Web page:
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Single molecule fluorescence spectroscopy of the structure and dynamics of the spliceosome

dc.contributor.advisorEnderlein, Jörg Prof. Dr.
dc.contributor.authorPrior, Mira
dc.titleSingle molecule fluorescence spectroscopy of the structure and dynamics of the spliceosomede
dc.contributor.refereeEnderlein, Jörg Prof.
dc.description.abstractengBinding reactions can be ideally investigated by Dual-Color Fluorescence Cross-Correlation Spectroscopy (FCCS). Here, this method is used to study the recruitment and dissociation of proteins to and from the spliceosome. The spliceosome is the cellular machinery responsible for removing non-coding introns from precursor mRNA (pre-mRNA). The spliceosome assembles on a pre-mRNA, which consists of two exons and one intron, stepwise by the binding of five snRNPs and several other proteins. This leads to the formation of the B complex which has no active catalytic center yet. Structural rearrangements lead to the activated Bact complex which is formed by further rearrangements in the catalytically active B* complex. The B* complex catalyzes the first splicing step in which the branch site (BS) attacks the 5' splice site (5'SS). The 5' exon is cleaved and the intron-3'-exon lariat is formed. The resulting C complex then catalyzes the second splicing step. The intron is cleaved and both exons are joined together forming mature mRNA. During both catalytic steps, the spliceosome undergoes many changes in its protein composition, and several structural rearrangements occur. These changes and rearrangements can be investigated by standard biochemical methods. However, these methods often do not provide data about dynamics, which are necessary for understanding the recruitment and release of particular molecules. One method which provides these information is FCCS. In contrast to methods like mass spectrometry, in FCCS measurements it is possible to observe reactions in real-time and at equilibrium without further biochemical perturbation of the sample. FCCS works at low nanomolar concentrations and only small sample volumes are necessary. Using FCCS, it could be determined how changes in the spliceosome composition and conformation occur (simultaneously or consecutively). The roles of certain spliceosomal RNA helicases in the restructuring of the complex could be investigated. FCCS enables the observation of protein-protein interactions and the determination of binding constants for proteins to the spliceosome. In order to better understand the dynamic nature of the spliceosome during its catalytic activation, the step 1 factor Cwc25 and the step 2 factors Slu7, Prp18, and Prp16 were investigated. Their role in the maturation process, the fundamental question of the time point and manner of their recruitment has not been answered yet. With FCCS, the binding of the step 1 factor Cwc25 was observed. It was shown that Cwc25 has a high-binding affinity to the spliceosome after the Prp2-mediated rearrangements into the catalytically activated B* complex. The high-binding affinity was reflected in a strong binding constant of 30 pM which was measured with FCCS. By using several mutant pre-mRNAs it could be demonstrated that Cwc25's release does not depend on the second catalytic step per se. Its dissociation depends on the docking of the 3'SS to the active site and the action of Prp16 and Slu7/Prp18. It was also observed that the distance between the branch site and 3'SS influences the release of Cwc25 and the second catalytic step. If the distance between BS and 3'SS is short (e.g. 7 nucleotides long), the distance between the 3'SS and the active site is also small. The 3'SS can dock into the active site without the further stabilization by Slu7/Prp18. The activity of Prp16 and the docking event lead to the release of Cwc25. Slu7/Prp18 can stabilize the system and thereby induce further release of Cwc25. If the distance between BS and 3'SS is longer (e.g. 38 nucleotides), Slu7/Prp18 has to stabilize the interaction of the 3'SS and the active site and the step 2 conformation. In this case, Prp16 alone cannot induce the release of Cwc25. Cwc25 does dissociate from the spliceosome after the action of Prp16 and in the presence of Slu7/Prp18. It was shown further that Prp16 and its ATPase activity are necessary for the formation of a functional step 2 active site. Slu7/Prp18 are required for the efficient docking of the 3' splice site (3'SS) to the active site. The FCCS experiments showed that Prp16 and Slu7/Prp18 have distinct binding sites in the spliceosome which are formed during the catalytic activation. During activation their first low-affinity binding sites are transformed into high-affinity binding sites. Both proteins are bound to the spliceosome at an early stage so that they are present before their catalytic function is actually required in the process. Here, it was shown that FCCS is ideally suited to investigate macromolecular protein complexes like the spliceosome and is a powerful tool for studying quantitatively spliceosomal protein dynamics at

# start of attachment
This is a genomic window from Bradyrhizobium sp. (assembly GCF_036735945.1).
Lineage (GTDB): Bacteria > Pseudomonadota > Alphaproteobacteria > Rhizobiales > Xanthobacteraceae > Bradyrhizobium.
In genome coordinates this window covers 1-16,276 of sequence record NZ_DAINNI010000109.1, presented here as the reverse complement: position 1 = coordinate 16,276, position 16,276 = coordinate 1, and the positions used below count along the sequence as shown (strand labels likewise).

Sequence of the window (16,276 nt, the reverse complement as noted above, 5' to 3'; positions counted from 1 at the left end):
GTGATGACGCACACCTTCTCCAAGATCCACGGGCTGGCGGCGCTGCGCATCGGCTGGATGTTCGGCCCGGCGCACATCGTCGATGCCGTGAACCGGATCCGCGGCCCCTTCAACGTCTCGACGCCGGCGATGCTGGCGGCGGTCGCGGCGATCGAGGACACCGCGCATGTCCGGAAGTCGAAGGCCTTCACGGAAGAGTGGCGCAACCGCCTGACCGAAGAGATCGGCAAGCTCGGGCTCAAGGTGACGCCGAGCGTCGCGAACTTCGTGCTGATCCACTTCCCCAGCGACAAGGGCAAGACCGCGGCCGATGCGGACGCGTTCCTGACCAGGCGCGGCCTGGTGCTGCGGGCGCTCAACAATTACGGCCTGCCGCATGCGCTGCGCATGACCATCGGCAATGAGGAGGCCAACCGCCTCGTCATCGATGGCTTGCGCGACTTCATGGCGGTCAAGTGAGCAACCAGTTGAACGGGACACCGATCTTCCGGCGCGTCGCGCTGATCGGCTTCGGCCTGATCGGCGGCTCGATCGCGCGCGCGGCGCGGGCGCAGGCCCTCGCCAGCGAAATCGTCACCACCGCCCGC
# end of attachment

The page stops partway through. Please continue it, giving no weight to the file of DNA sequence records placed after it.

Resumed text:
dc.contributor.coRefereeLührmann, Reinhard Prof. Dr.
dc.subject.engDual-Color Fluorescence Cross-Correlation Spectroscopyde
dc.subject.engBinding studiesde
dc.affiliation.instituteGöttinger Graduiertenschule für Neurowissenschaften, Biophysik und molekulare Biowissenschaften (GGNB)de
dc.subject.gokfullBiologie (PPN619462639)de

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